Even if this provision were working as intended, it would still be a misapplication of economic and policy resources. The best that tutoring can do is to remediate some of the damage caused by ineffective instruction delivered during the regular school day. Simultaneously funding a grossly inefficient monopoly system and a limited market solution is unacceptably wasteful. It is the equivalent of a health care system that forced families to spend 90 percent of their medical budget on magic beans and feng shui, leaving them with 10 percent to pay for x-rays and antibiotics. Would that be good enough for your kids? There is a moral imperative to fix the K-12 system as a whole. Every dollar we waste on the current monopoly leaves a child less well educated.
And NCLB is indeed wasteful. Tens of billions of dollars over pre-existing federal spending levels have been thrown at the program, to no avail. As my colleague Neal McCluskey and I documented in our September NCLB report (“End it, Don’t Mend it”), the best research on NLCB’s academic effects indicates that it has not affected pre-existing trends in student achievement. Yes, scores on some National Assessment of Educational Progress (NAEP) tests – widely regarded as the most reliable tests of student performance — have ticked up a bit since NCLB was passed in 2002, but they had been slowly drifting upward since the 1990s, long before NCLB was a twinkle in the president’s eye. What’s more, these gradual increases have been occurring only at the 4th and, to a lesser extent, the 8th grades. High school seniors score no higher today than they did more than 30 years ago, so the recent upticks in some subjects in lower grades have been evaporating by the end of high school.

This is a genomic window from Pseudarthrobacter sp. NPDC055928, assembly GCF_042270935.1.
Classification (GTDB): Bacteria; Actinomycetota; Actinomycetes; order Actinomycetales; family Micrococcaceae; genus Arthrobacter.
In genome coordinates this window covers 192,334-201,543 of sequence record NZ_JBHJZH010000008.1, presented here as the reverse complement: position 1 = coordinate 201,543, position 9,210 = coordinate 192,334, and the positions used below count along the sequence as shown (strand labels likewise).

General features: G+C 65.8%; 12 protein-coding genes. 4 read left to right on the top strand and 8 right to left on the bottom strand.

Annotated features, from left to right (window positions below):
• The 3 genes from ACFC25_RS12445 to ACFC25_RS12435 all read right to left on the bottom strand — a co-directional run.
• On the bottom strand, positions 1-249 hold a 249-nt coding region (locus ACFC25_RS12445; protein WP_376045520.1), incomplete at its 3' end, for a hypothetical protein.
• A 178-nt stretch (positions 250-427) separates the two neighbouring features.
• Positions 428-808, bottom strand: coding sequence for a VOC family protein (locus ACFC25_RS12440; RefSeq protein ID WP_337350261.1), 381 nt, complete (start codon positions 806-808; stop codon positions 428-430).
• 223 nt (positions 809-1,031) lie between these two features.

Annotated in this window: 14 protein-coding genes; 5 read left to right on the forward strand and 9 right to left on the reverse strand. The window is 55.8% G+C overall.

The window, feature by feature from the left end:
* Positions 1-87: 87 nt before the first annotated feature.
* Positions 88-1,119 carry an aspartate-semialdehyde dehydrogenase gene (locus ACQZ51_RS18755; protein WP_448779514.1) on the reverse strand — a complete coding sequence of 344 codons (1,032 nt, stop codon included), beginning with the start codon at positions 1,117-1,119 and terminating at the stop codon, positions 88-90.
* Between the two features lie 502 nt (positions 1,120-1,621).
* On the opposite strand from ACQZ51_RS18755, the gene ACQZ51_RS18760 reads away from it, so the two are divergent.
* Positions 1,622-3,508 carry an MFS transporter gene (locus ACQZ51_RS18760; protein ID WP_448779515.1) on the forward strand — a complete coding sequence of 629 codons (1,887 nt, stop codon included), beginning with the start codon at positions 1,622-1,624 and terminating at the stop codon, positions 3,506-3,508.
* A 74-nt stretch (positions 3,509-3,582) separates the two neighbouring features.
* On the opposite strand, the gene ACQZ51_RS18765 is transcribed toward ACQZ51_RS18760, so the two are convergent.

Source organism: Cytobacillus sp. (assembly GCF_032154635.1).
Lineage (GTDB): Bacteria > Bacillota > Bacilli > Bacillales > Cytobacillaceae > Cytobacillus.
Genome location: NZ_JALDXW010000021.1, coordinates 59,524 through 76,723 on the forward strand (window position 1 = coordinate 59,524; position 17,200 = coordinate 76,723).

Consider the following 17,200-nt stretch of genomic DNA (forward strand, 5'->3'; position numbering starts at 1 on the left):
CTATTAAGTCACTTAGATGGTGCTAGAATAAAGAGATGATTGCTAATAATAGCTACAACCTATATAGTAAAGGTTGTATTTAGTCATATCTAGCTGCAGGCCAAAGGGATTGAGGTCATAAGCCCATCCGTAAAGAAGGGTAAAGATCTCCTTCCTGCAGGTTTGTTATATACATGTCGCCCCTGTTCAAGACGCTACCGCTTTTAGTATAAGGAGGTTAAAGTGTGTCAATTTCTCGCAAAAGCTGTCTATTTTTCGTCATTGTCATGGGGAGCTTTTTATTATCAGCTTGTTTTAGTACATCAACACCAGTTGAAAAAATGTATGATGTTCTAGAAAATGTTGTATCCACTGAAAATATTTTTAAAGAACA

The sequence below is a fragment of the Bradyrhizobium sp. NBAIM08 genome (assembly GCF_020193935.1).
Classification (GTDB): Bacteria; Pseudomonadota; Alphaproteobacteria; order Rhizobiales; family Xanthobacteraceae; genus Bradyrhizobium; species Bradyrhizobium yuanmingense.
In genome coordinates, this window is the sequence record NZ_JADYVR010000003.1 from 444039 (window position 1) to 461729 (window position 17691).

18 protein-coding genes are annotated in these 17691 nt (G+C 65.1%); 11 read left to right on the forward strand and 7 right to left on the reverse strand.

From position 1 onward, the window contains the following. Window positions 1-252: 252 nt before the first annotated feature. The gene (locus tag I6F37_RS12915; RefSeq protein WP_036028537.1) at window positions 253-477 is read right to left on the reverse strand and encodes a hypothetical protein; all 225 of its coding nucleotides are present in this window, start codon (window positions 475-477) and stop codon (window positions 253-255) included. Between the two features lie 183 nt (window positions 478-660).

There is another approach to education that we know does work: free and competitive markets. Since I wrote a literature review on the subject in 2004, I have been maintaining a list of studies comparing the private and government provision of elementary and secondary education around the world, across six different outcomes: student academic achievement (measured by test scores), school efficiency (measured by student achievement per dollar spent), parental satisfaction, the orderliness of classrooms, the condition in which physical facilities are maintained, and the earnings of graduates. The 59 studies currently in that list report 80 separate statistically significant findings comparing public and private sector educational outcomes. Seventy-two of them favor private provision of education.
And while I haven’t been keeping track of all the intersectoral comparisons of high school graduation rates and college acceptance/graduation rates, two studies I’ve come across in that field also favor the private sector (by Derek Neal of the University of Chicago, and Jay Greene, now at the University of Arkansas).
So NCLB is an ineffective and unconstitutional distraction from the sorts of true market policies that actually improve achievement, efficiency, graduation rates, social outcomes, and overall parental satisfaction — policies such as education tax credits for personal use and for donations to private scholarship funds that serve low-income families. This combination of credits is an ideal means of providing universal access to a quality – yet diverse – education, as a forthcoming paper by the Cato Institute’s Adam Schaeffer demonstrates.
NCLB’s popularity among some conservatives stems mainly from wishful thinking and the idea that unconstitutional federal intrusions in the classroom are acceptable – so long as conservatives themselves are the intruders. But this is short-sighted. Given the current composition of Congress and the prospects for the next presidential election, conservatives will not likely be the ones charting the law’s future. They have given the federal government a badly designed new weapon, loaded it, and handed it to the other party. The sooner that weapon is disassembled and disposed of, the better off American children will be.